4.) Make sure your photographer is using the highest quality and best camera and/or drone possible. You’ll want to be able to use your visual assets in all situations, from full-screen websites to trade show displays. If you expect your company to grow, as most solar companies today do, prepare for growth with high-ROI digital assets.
5.) Have a plan for campaign-based media placement and a schedule. Don’t invest in high-quality, high-ROI assets unless your plan is in place. If you don’t have an in-house marketing team, hire one like CPMG to help maximize your return on investment.
6.) Plan plan plan! Dot all your I’s and cross your T’s. Make all contacts with property managers, and get advance clearance for properties and permissions from the FAA for drone flights (where applicable). All properties around airports will not be able to be documented with a drone. Also cities like DC have no-fly zones and you will have to get permission sometimes months in advance. If you hire a reputable photographer, they will do the heavy lifting for you.
7.) Have backup plans for your backup plans and a thorough rain contingency plan. For obvious reasons, you cannot shoot solar projects in the rain. Additionally your message will be diluted if you shoot in cloudy or overcast weather. Please don’t make me explain this one.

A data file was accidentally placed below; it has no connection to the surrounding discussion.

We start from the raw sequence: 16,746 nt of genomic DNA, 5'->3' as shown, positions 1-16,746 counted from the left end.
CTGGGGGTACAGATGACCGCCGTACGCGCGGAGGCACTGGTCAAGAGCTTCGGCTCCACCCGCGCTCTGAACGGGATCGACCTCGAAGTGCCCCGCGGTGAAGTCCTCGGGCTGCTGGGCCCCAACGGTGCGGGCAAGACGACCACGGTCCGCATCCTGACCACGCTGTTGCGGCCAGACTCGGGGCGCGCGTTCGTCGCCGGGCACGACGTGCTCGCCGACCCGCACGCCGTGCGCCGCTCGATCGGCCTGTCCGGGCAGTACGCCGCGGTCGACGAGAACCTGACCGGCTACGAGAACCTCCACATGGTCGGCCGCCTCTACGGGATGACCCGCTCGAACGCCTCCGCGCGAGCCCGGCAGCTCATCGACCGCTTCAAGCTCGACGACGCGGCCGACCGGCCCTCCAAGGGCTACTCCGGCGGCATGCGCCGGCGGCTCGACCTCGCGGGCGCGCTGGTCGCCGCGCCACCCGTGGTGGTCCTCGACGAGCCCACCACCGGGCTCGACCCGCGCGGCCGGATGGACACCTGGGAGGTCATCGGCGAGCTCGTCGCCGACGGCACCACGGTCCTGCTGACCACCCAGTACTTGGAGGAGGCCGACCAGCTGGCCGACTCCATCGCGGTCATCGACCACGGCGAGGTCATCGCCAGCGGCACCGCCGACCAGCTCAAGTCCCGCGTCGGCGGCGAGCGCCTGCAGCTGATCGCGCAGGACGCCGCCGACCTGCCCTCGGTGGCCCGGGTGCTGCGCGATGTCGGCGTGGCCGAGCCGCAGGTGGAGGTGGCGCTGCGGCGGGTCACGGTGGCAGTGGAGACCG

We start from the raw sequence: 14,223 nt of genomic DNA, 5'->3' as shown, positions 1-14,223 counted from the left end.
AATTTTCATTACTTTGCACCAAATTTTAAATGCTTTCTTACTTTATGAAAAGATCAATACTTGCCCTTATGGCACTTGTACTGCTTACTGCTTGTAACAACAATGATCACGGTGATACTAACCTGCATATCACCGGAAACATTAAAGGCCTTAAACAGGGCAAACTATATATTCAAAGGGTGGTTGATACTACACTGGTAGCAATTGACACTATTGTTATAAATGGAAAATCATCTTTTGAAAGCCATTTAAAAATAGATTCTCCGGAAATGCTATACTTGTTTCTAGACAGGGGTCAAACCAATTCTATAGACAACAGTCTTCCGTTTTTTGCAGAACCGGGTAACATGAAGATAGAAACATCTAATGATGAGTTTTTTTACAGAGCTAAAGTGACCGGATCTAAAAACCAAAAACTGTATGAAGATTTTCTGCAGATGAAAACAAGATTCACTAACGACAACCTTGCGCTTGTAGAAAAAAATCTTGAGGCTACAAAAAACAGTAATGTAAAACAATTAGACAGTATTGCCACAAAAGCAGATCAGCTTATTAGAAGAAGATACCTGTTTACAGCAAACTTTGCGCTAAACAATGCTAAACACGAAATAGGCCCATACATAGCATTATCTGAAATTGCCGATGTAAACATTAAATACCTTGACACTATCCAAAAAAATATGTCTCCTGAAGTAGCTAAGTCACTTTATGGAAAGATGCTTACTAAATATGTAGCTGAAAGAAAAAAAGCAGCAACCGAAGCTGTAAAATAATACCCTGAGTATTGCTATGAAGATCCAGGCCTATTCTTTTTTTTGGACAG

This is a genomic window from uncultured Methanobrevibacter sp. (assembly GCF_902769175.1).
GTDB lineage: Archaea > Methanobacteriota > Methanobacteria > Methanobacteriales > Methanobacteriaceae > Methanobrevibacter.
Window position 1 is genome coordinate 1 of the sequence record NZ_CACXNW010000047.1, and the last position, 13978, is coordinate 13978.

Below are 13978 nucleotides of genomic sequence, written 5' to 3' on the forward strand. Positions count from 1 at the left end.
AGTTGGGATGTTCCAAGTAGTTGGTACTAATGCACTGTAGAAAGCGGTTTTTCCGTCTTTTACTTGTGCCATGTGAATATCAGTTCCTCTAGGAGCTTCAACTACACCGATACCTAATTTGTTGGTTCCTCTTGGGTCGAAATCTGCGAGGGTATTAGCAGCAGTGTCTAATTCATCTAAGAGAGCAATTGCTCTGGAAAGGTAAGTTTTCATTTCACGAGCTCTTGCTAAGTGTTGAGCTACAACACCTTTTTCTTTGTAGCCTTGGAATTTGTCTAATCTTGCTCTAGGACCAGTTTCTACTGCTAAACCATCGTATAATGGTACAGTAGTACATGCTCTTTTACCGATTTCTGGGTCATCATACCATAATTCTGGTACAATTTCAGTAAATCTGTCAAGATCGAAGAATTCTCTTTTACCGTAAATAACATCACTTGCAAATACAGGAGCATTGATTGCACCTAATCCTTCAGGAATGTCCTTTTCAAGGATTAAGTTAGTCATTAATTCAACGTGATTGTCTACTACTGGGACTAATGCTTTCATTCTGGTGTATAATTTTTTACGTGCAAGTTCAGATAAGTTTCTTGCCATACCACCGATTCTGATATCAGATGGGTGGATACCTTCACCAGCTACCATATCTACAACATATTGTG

8.) Be prepared for high-resolution file workflow and build a DAM (Digital Asset Management system) to double or triple archive your visual assets. This is literally an insurance expense and an investment in efficiency that will pay dividends over the life of the images.
9.) Eliminate variables. Much of photography is about eliminating what is not important in any given image. Many of our clients have sections in their brand standards manuals for visual asset creation to make sure all of their photographers and videographers are “on the same page” and capture assets that feel and look the same creating consistency throughout their assets. This is a much bigger deal than most folks think it is.
10.) Budget for high-quality assets and plan and prepare for success! Great photography and video can go viral, create more traffic to your website (especially with the right visual SEO), and even win clients. Yes, even that. The right emotional tone in one video or a single photo can create a powerful connection to a customer, even in the commercial solar world.
There are so many factors involved in creating great photography and videos that deliver short- and long-term ROI. When photography is on message, technically precise and of the highest quality possible, your ROI will be many times greater than if you go the cheap and easy route.
Woody Welch, founder and CEO of Earth Repairian Media and owner of Wood E. Photography, has been in the trenches in the energy industry for over 25 years, documenting some of the world’s largest renewable energy projects, directing commercials and video stories and creating high-ROI, on-message imagery for Fortune 500 clients on time and on budget every time. Get in touch today to transform your solar marketing with powerful visual assets.